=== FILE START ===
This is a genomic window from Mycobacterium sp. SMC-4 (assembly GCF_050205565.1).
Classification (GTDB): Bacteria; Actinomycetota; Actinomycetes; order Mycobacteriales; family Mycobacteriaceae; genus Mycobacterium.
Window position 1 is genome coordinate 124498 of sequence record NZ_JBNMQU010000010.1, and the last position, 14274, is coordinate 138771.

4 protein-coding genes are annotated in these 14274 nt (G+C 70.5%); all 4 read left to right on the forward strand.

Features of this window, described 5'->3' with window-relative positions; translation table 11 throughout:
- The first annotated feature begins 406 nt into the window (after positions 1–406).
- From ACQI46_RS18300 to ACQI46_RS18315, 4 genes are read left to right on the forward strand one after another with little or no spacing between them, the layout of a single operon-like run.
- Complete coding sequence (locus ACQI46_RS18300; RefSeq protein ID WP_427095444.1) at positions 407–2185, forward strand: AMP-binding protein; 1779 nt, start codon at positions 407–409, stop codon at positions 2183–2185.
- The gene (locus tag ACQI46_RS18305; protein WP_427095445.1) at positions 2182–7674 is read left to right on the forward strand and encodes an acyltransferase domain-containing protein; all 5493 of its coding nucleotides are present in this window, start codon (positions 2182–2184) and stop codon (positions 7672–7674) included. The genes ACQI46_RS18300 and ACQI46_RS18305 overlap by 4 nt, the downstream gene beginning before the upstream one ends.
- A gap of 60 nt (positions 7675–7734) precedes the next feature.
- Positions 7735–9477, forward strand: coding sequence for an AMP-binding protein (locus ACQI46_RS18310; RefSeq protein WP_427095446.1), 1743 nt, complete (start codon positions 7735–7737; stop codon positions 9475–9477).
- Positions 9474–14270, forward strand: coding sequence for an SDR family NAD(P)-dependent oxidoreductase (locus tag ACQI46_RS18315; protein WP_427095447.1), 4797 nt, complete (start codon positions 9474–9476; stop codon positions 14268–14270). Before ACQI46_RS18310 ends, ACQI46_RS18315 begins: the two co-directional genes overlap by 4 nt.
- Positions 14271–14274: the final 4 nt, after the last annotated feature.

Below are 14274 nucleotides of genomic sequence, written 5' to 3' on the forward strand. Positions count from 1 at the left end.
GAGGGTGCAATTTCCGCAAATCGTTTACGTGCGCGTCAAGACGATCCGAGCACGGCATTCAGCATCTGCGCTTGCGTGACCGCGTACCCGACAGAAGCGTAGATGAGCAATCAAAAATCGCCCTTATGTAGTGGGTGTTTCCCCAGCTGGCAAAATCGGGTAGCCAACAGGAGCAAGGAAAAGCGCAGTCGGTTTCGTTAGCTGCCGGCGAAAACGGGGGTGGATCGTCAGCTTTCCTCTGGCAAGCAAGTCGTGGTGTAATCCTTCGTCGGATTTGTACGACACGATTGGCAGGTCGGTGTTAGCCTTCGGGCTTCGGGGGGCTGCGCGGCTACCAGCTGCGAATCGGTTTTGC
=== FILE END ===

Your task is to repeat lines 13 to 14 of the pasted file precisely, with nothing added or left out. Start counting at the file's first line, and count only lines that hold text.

- Positions 14271–14274: the final 4 nt, after the last annotated feature.

Below are 14274 nucleotides of genomic sequence, written 5' to 3' on the forward strand. Positions count from 1 at the left end.